Animals back from the brink

There are many animal conservation success stories right here in Will County


The world is in the midst of an extinction event, with more than 1 million plant and animal species across the globe at risk of being wiped out because of human activity.

This grim forecast is the conclusion of a recent United Nations assessment. Many scientific experts believe we are currently in the midst of the sixth mass extinction event in Earth’s history, and the first since dinosaurs became extinct when an asteroid hit the planet 66 million years ago, according to a USA Today report.

The U.N. report, which was based on thousands of scientific studies, concludes that native plant and animal life across most of the planet’s major land habitats has decreased by 20 percent or more, mostly over the past 100 years, according to a New York Times report on the assessment. Human activities, including farming, mining, logging and poaching, are altering the world’s natural landscape. Alongside those human activities, environmental changes have also led to a decline in wildlife, the assessment concludes. 

With the risk of losing species to extinction looming, we can draw inspiration from successful conservation efforts that have brought animals back from the brink of extinction. In fact, both our national emblem — the bald eagle — and the national mammal — the American bison — were once endangered and at risk of extinction, but populations have been restored through concerted efforts to save them.

“We can do really cool stuff if we put our minds to it,” said Bob Bryerton, an interpretive naturalist for the Forest Preserve District. 

And although our past successes have proven what we are capable of, we must also stay mindful of how human activity affects the wildlife all around us, he explained.

“It’d be nice if we considered animals,” he said.

Here’s a closer look at some of the animal conservation success stories we have right here in Will County.


A beaver poking its head out of the water.

(Photo via Shutterstock)

Today, beavers are found in good numbers throughout Illinois, according to the Illinois Department of Natural Resources. That hasn’t always been the case, though. In the 1800s, beavers were the most valuable commodity in most of North America because they were trapped and hunted for their pelts. In fact, wars have been fought over access to land where beavers could be trapped, the Smithsonian National Zoo reports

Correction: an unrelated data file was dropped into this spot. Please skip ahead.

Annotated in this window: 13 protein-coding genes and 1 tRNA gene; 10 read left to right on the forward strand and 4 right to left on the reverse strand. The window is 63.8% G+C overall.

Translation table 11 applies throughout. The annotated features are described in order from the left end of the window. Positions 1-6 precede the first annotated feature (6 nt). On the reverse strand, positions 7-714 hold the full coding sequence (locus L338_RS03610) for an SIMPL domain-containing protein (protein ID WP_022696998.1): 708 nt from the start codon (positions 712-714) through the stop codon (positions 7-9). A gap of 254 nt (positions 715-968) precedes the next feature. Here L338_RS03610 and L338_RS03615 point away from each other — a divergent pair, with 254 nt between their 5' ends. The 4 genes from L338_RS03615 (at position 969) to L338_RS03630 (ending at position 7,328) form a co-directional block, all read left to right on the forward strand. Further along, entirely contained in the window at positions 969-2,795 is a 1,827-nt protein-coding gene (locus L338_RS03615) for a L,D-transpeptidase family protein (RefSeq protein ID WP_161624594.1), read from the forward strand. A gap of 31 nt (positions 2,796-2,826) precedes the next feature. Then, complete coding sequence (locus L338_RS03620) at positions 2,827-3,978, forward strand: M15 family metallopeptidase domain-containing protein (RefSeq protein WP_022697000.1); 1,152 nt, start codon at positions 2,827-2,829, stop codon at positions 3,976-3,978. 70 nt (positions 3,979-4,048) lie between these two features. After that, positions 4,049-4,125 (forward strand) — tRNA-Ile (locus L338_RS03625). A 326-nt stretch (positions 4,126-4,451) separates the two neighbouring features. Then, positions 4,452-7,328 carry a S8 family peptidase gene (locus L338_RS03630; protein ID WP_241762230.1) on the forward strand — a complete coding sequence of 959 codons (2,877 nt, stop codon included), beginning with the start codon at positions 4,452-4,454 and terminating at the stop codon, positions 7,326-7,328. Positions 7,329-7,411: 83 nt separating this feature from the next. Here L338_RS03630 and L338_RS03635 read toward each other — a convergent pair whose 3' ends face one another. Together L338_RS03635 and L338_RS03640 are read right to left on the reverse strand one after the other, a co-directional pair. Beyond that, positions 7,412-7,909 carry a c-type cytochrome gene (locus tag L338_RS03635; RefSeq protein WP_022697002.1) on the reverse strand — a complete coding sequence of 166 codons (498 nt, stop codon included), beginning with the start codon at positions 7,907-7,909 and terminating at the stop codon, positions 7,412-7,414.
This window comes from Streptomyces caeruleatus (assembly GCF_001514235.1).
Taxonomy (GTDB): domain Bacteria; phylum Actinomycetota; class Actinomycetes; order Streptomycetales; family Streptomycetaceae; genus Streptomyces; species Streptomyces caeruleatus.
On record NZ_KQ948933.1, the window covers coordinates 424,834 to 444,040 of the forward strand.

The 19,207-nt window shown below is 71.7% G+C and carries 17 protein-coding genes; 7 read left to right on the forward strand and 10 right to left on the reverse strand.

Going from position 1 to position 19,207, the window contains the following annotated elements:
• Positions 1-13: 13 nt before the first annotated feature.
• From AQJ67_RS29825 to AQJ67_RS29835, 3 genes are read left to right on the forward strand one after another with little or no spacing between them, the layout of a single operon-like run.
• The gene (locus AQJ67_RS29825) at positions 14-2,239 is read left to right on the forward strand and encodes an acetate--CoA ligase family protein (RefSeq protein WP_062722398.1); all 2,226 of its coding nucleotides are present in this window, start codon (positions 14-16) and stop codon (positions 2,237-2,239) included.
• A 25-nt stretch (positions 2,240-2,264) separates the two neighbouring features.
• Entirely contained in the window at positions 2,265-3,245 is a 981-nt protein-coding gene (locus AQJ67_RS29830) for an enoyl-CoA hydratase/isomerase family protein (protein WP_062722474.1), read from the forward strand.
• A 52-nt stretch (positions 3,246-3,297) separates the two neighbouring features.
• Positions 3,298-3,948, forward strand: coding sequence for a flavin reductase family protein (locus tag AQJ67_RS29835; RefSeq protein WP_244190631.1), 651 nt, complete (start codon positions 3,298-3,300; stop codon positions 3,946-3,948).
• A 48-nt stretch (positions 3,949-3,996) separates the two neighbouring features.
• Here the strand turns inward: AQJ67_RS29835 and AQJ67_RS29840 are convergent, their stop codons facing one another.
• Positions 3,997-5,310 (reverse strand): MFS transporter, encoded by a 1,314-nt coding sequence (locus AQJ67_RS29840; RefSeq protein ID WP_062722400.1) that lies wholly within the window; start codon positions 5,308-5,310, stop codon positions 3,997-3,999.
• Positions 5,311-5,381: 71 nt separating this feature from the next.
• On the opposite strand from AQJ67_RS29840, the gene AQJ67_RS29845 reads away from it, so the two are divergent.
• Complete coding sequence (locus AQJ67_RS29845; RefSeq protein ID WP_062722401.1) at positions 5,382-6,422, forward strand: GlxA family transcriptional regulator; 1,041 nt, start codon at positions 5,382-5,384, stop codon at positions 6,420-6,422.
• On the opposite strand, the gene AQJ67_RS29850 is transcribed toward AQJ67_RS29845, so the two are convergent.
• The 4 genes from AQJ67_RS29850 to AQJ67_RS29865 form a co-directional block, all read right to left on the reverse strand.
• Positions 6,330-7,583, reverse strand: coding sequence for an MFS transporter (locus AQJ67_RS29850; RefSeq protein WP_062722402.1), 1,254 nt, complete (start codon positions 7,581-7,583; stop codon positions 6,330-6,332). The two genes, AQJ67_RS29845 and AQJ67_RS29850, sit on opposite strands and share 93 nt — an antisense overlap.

At one point, before trappers and fur traders settled across North America, as many as 400 million beavers populated the continent. By 1900, the population had fallen to about 100,000, National Geographic reports. Beaver hunting remained unregulated into the 20th century, which caused the animal to disappear from nearly all its original range, according to the National Zoo.

During the first half of the 20th century, regulations began to be put in place to protect beavers from extinction due to trapping. That effort was followed by efforts to reintroduce them to what was originally their range and habitat.


In Illinois, the reintroduction effort began in 1929, when the U. S. Fish and Wildlife Service introduced one male and one female beaver downstate, IDNR reports. Dozens more beavers were reintroduced in the 1930s, and the beaver population recovery in Illinois was likely further aided by similar reintroduction programs in neighboring states.

Today, beavers are considered common in Illinois and can be found in every county. In some areas, their population has rebounded so successfully that they are regarded as a nuisance or agricultural pest, according to the National Zoo. But it’s important to remember that every animal plays an integral role in nature.

Wild turkeys

A wild turkey in a field.

(Photo courtesy of Joel Craig)

Like beavers, wild turkeys suffered a significant population loss due to hunting, Bryerton said. 

Before European settlers colonized New England in the 17th century, about 10 million wild turkeys inhabited the land from southern Maine to Florida and west to the Rocky Mountains, according to the Audubon Society. Over time, as settlers traveled west, the turkeys lost their habitat and their food supply, in addition to being hunted for food. During this time, their population plummeted.

“They were almost wiped out at one point,” Bryerton explained.

In the 1970s, the wild turkey population across North America was about 1.5 million. Their numbers have continued to rebound since then, and today, their population has reached 6.7 million, according to the National Wild Turkey Federation.


Wild turkeys can be found in every U.S. state except Alaska, the Cornell Lab of Ornithology reports.